Obamacare’s Second Year: Are Plans Really Segregating Abortion Funds?

Genevieve Plaster, M.A.  

Now, four and a half years since the Affordable Care Act’s passage and nearing the end of its first year of implementation, concerns over elective abortion coverage in health insurance exchange plans continue to be dismissed by the current administration.  In addition to the evident lack of transparency over which plans cover this “benefit,” the Charlotte Lozier Institute (CLI) has now also found that the ACA provision that is supposed to separate funds used for elective abortions from other taxpayer payments in federally subsidized health insurance exchange plans is largely inoperative.

 

According to Section 1303 of the ACA, issuers of insurance plans that cover elective abortion on the health insurance exchanges are required to “collect from each enrollee in the plan (without regard to the enrollee’s age, sex, or family status) a separate payment for [elective abortion services],” which must be deposited “into a separate account that consists solely of such payments and that is used exclusively to pay for [elective abortions].” (emphasis added)

 

Two major questions emerge: Exactly how do plan issuers “collect” and keep separate this abortion surcharge? And, second, do they inform prospective and current plan members that a portion of their monthly payment goes directly to an abortion-on-demand fund?

 

This August, CLI asked this exactly of about 20 insurance companies that have elective abortion plans on the exchanges and that provide an e-mail address for inquiries. E-mail was chosen as the main means of inquiry, as CLI has over its year-long search for answers experienced many phone conversations to be just as unproductive, though more time-consuming as many frontline representatives were also left stranded with inaccurate (or no) abortion coverage information to share. CLI also mailed letters to the same 20 companies plus another 20 who provide elective abortion coverage on the exchange, requesting copies of their accounting plans as required to be filed with the state health insurance commissioner (See: 45 C.F.R. § 156.280[e][5][ii]). As of this article’s publication, three weeks since the mailing, no replies have yet been received.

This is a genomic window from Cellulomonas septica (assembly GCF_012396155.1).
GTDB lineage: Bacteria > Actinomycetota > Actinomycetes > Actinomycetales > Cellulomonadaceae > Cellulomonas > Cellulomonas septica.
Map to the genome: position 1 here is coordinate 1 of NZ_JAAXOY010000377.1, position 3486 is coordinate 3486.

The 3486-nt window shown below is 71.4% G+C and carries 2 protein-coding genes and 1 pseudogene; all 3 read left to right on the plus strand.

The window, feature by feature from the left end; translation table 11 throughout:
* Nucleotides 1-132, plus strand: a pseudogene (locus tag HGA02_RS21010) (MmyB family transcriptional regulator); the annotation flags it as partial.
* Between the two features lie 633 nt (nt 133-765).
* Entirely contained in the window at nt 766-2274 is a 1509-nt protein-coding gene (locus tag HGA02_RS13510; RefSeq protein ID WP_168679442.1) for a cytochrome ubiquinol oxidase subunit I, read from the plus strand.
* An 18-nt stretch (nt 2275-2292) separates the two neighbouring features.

The Lozier Institute found overall that most representatives do not know about a separate abortion premium charge that involves all members, and they generally responded instead with information on coinsurance, copay, deductible, and/or a separate rider to be determined on a case-by-case basis according to the specific plan and the woman’s situation. The few below that did address the segregation of funds question offered a troubling glimpse into how the provision is simply not being followed, and therefore hasn’t been observed for the entire year:

 

  • A Member Services agent of Connecticare in Connecticut informed CLI on August 14: “Normally the separate account only has to be set up if your employer has a religious exemption on their policy.”

 

  •  A Client Services representative of HealthyCT, also in Connecticut, on August 20 replied that the company “puts $1.00 of each member’s premium into an abortion segregation fund.” In a surprisingly straightforward communication, the agent continued, “Per the law, HealthyCT does not allocate any federal money into our abortion segregation fund.  All elective abortions are paid for out of this fund.” Regarding how HealthyCT informs members, however, the agent provided the following quotation here from the 2015 Certificate of Coverage that is currently pending approval: